As I played through MGS2 in 2012, some of why I wasn’t too pleased with the game had begun to familiarize itself. It is lazy in design, for starters. The Big Shell plant does not stand out in any way and is representative of the common “corridor” complaint often seen in first-person shooters. Each Strut was a rearranged version of the last one and is not particularly interesting to explore. Despite its bland look, the areas fit the then new mechanics of Metal Gear well enough. The second is the dialogue and the cutscenes. It is rather tiring by now to make any sort of comment on the length of every scene in these games, but it isn’t how long they go on as much as how well they’re paced, which is not very well. The smallest action by the player leads to a long cutscene where nothing particularly exciting is happening and does not advance its plot while we listen to a speech about the ideals of life and death in the name of being a warrior. This leads into the biggest offender of Metal Gear Solid 2 for me: Its cast of characters aren’t at all interesting, compelling, or engaging.
Raiden works because he serves as a surrogate for the player, who is constantly fed ideals and schemes to interpret and what it means to play a role in this modern world. Its villains spew them out, each with a personal stake in the overall objective, which is then given up in the name of a shadowy organization called the Patriots. As far as I realize, the Patriots act as puppeteers for American events and history, all of which sound nutty but plays a crucial role in Metal Gear Solid 4: Guns of the Patriots. Raiden communicates with Colonel Campbell, and Raiden’s girlfriend Rosemary who pesters him about April 30th and its significance and why Raiden is the way that he is. The “Sons of Liberty” themselves provide no memorable fights at all, except perhaps for Vamp, who incorporates flamenco as part of his combat training. Fatman is a man who enjoys explosives, cocktails and roller-skates and his only interesting attribute is being named after the bomb detonated over Nagasaki. Fortune, daughter of the commander who drowned on the tanker Snake infiltrated, seeks to take revenge on Snake. She lives a life wondering why she can’t die, delivering hammed up speeches about wanting to be relieved from this world. Her voice actor’s performance is monotonous and empty, which makes it incredibly hard to feel for Fortune’s misfortune. Worse off is that you never even get to fight her, instead forced to survive her blasts from her giant energy rifle.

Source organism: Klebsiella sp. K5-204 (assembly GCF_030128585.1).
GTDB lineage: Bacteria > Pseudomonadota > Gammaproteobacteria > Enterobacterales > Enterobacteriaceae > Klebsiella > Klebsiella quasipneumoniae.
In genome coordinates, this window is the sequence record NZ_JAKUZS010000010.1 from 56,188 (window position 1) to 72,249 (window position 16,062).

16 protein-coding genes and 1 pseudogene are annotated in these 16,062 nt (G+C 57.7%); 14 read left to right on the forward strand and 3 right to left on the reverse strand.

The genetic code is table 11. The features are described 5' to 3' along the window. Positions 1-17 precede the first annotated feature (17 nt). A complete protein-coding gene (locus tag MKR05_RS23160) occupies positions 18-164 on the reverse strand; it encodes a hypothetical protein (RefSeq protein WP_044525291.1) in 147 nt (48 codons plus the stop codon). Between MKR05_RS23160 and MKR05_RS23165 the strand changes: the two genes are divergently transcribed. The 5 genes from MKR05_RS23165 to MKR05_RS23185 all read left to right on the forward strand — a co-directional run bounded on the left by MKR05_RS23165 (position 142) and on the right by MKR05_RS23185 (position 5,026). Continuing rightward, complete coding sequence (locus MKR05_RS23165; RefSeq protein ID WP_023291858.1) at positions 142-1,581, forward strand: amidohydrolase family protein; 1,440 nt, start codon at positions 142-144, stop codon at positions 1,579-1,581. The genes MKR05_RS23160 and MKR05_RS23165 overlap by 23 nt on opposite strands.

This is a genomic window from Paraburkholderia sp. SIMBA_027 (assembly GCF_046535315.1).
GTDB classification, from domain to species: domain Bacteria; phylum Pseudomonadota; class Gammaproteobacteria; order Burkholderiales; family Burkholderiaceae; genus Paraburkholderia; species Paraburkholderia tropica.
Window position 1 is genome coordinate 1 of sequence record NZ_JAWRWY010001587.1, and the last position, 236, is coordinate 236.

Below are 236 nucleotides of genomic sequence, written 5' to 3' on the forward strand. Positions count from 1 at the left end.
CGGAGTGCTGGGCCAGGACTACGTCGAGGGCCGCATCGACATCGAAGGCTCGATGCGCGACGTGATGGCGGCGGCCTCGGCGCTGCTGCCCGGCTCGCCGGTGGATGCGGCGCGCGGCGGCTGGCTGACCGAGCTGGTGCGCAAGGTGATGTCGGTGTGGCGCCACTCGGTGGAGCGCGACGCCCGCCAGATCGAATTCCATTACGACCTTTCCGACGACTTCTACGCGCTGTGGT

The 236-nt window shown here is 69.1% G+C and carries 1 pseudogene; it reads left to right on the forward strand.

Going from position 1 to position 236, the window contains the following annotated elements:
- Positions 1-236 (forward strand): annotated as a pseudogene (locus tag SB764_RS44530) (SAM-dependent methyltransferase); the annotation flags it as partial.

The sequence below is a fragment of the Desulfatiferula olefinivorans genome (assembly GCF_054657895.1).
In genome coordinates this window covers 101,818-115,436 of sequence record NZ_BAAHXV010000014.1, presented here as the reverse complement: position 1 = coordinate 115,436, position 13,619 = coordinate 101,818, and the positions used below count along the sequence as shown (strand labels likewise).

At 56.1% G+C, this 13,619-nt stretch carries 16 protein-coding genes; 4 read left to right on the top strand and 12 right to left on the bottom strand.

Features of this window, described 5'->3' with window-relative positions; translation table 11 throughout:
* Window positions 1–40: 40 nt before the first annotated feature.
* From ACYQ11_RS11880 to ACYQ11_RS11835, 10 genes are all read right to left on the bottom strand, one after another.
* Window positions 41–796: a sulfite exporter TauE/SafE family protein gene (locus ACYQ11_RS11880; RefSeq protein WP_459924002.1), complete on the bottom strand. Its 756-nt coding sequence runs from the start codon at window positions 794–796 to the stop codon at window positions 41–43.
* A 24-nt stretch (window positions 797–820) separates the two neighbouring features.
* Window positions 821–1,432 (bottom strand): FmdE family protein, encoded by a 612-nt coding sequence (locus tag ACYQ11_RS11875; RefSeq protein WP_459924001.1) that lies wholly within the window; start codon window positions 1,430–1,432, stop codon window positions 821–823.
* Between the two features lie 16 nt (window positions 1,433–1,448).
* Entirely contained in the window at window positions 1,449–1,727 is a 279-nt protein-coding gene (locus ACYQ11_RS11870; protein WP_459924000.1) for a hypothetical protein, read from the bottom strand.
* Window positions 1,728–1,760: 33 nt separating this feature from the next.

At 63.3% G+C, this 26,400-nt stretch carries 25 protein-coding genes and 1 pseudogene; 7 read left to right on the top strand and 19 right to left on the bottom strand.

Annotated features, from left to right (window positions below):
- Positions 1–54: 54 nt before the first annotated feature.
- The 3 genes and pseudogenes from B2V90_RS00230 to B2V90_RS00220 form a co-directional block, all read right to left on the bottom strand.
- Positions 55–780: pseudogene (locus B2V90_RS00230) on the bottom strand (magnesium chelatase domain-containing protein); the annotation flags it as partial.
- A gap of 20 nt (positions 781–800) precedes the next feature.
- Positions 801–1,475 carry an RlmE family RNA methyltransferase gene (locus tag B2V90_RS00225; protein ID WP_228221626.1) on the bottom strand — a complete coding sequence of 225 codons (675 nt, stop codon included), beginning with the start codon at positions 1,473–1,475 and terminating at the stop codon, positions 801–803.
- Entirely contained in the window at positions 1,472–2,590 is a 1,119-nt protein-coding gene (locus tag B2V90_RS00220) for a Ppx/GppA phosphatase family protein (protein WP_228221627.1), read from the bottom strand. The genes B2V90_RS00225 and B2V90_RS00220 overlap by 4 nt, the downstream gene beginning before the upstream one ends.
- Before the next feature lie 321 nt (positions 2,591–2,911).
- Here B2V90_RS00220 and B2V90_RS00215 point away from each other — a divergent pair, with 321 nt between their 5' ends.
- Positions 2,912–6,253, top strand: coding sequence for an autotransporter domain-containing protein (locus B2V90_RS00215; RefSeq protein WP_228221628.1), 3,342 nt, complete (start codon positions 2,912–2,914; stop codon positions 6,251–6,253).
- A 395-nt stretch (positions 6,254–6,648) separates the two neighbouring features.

The most interesting plot comes from Revolver Ocelot, who is cursed with the spirit of Liquid Snake (which expands in MGS4) by living in his new arm. He serves as the wrench in the gears to this Patriots plot, turning the Sons of Liberty on its head and. Ocelot (and Liquid Snake) is the twist in this soap opera players expect in this series, successfully leaving us desiring more explanation (again, covered in MGS4). His cohort Solidus Snake is also fleshed out well as the game’s primary antagonist. He represents the series at its most political, an ex-President of the United States looking to set Manhattan free in perhaps the same way Tyler Durden intended to set people free at the end of Fight Club. The unfortunate part of this is I had to research these stories again, which is a testament to how complex these twists get for better or worse.
The third act of the game is the most memorable, above all. Campbell and Rosemary grow insane (“I need scissors! 61!”), Raiden runs around in the nude, we fight dozens of Metal Gear Ray robots, and have a one-on-one duel with the main antagonist Solidus Snake, and we learn the lesson that we must believe and think freely and combat censorship (I think). This is why the ending that did not completely work for me in 2001 worked for me in 2012 in an age of combating internet censorship and the change in societal norms with the advent of social media and linking. Raiden throwing away his dog tags communicates this well. It’s not that they all have a direct relationship with Metal Gear, it just impressively feels more relevant ten years later.
I am glad to have played Metal Gear Solid 2 this time.